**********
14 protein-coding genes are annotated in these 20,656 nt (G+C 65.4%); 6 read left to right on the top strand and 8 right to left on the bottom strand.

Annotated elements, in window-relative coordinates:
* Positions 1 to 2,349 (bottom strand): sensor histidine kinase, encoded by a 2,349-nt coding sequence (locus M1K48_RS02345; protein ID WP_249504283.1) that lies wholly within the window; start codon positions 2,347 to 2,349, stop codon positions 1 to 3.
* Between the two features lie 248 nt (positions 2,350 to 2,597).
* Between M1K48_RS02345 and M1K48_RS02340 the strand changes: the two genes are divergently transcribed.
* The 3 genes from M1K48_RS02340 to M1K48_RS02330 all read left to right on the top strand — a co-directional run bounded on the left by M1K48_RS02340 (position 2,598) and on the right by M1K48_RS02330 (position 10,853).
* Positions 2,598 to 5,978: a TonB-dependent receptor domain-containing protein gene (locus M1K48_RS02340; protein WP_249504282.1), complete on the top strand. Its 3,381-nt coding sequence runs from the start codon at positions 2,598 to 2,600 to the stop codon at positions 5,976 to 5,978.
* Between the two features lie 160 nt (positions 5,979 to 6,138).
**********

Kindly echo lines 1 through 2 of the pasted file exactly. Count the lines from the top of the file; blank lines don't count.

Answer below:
14 protein-coding genes are annotated in these 20,656 nt (G+C 65.4%); 6 read left to right on the top strand and 8 right to left on the bottom strand.

Annotated elements, in window-relative coordinates: